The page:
Although the choice of a specific indicator can sometimes be made on pragmatic grounds (e.g., because of the availability of rich data), one has always to reason why a specific measurement would be valuable for the assessment. Does one wish to measure output or input? Input and output indicators can be related in terms of efficiency (= output/input) or in terms of other concepts (e.g., throughput). Furthermore, the evaluation should inform us about policy options, and therefore, provide information about relations between input (that is, independent) variables and output (that is, dependent) variables.
As noted, one can expect the relevant output to be differently defined from both sides of an interface. For example, a university department may engage in relations with industry for a number of reasons. One of them can be purely financial, but there may be also reasons like opening new domains for future research, providing students with carreer opportunities, or even more idealistic ones like providing the regional environment with knowledge inputs. Whatever the incentives on this side, the firms involved will have another set of objectives. These may complement to those of the university, but they can only be made compatible because they are also different. Thus, the efficiency of the cooperation cannot be measured in terms of a single set of indicators. Other partners can be expected to entertain different indicators for the performance measurement.
Can a government agency take the role of an ‘objective’ arbiter? Government agencies, however, entertain bureaucratic criteria for the management. For example, one can always raise the question of whether the policy objectives have been achieved? Has unemployment gone down independent perhaps of the quality of the change processes which have been accomplished by the knowledge-intensive SMEs? The political discourse provides criteria for the evaluation different from economic performance and/or scientific and technical excellence.
In a second-order model one does not assess only the cooperation, but also the feedback effects of the cooperation on the development of the partners themselves. For example, one can raise the question of whether a liaison office had an effect on academic research in the broader university context. Did the transfer officers only generate a clientele of academic advisors or did the transfer also have an impact on higher education? If so, how would one be able to measure this feedback?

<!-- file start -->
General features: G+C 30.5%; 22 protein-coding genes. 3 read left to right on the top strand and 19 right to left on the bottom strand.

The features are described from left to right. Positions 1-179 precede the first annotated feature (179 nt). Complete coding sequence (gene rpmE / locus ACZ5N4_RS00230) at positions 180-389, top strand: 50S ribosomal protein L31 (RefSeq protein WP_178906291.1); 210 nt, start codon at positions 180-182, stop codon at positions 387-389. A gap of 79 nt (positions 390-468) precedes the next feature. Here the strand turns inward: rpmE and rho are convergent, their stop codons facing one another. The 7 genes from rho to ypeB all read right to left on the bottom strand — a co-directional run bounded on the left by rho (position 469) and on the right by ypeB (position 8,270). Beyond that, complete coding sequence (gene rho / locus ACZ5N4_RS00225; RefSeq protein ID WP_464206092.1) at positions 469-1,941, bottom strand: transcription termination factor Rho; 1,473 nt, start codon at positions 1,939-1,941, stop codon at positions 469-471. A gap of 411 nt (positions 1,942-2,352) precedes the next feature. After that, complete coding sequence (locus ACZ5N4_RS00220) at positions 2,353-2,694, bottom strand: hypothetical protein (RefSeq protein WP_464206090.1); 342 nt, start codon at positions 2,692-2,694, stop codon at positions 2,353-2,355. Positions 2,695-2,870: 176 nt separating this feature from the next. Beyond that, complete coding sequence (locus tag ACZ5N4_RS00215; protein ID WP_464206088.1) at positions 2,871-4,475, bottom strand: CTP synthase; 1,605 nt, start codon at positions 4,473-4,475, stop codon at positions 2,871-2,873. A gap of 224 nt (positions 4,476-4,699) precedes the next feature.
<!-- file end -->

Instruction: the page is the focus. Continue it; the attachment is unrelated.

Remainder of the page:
Analogously, one can raise the question of what it means for small businesses to turn to the university for advice. How can one prevent a dependency relation as an unintended outcome? Is the shape and the substance of the relation different in the case of knowledge-intensive industries from enterprises which have no academics among their employees? Which difference does it make for an enterprise to turn to a university, to a branch organization or to a knowledge-intensive firm? Perhaps, the latter is better equipped for advice in turning the theoretical knowledge into practice than a university department. These issues have to be seriously discussed in an evaluation of the pros and cons of ongoing collaborations.
Note that in a second-order design, the focus is no longer on what happened, but on what could have happened or what did not (yet) happen. Each solution can be considered as a suboptimal one in a phase space of other possible solutions and at the structural level the specific solution locks us in into arrangements which may inhibit further innovation (Leydesdorff, 2001). A university transfer office, for example, can easily turn into a gatekeeper that hinders direct communication between university staff (and students) and entrepreneurs by monopolizing the communication (e.g., for administrative reasons)?
The Internet provides us with opportunities to directly address expertise at a worldwide scale and knowledge-intensive firms are often able to do so. At the University of Amsterdam, for example, we once experimented with disclosing information about available expertise and research profiles on floppy disks and CD-ROMs, but the university administration resisted the inclusion of contact information like direct telephone numbers because one was afraid that the academic staff would not be able to ask the right prices for their service and advice. Thus, these second-order considerations may have very concrete implications: how does the new operation fit into existing routines?
If successful, the development of the relations can be expected to disturb the normal routines of the relating agencies. Each system has various options for handling these disturbances. One can try, for example, to construct an interface like a transfer office for regulating the flows of communication or one can use the input for educational reform, e.g., in the case of exploring new markets for student enrolements. Similarly, the enterprise involved in the collaboration may wish to entertain a window on the market of relevant knowledge and expertise or it may wish to use this window as a competitive advantage.
Thus, one returns to the questions of what is being measured by the indicators and what is being promoted by the policies? Whose interests are served with which promotion? How can interests be aligned for the further development of a knowledge-based economy, for example, at the level of a region? But analogously: which institutions and (old-boys) networks have hitherto prevented a free flow of information across institutional boundaries; which elements of the system are the next candidates for “creative” destruction; which institutions should be devolved? Such questions require a focus on failures in addition to an evaluation of the “best practices.”
Gibbons, Michael, Camille Limoges, Helga Nowotny, Simon Schwartzman, Peter Scott, and Martin Trow, 1994, The new production of knowledge: the dynamics of science and research in contemporary societies. London: Sage.
Etzkowitz, Henry and Loet Leydesdorff (eds.), 1997, Universities and the Global Knowledge Economy: A Triple Helix of University-Industry-Government Relations London: Cassell Academic.
Fujigaki, Yuko and Loet Leydesdorff, 2000, ‘Quality Control and Validation Boundaries in a Triple Helix of University-Industry-Government Relations: ‘Mode 2’ and the Future of University Research,’ Social Science Information 39(4), 635-655.
Leydesdorff, Loet, 1995, The Challenge of Scientometrics: the development, measurement, and self-organization of scientific communications. Leiden: DSWO Press, Leiden University (2nd edition at <http://www.upublish.com/books/leydesdorff-sci.htm >, forthcoming).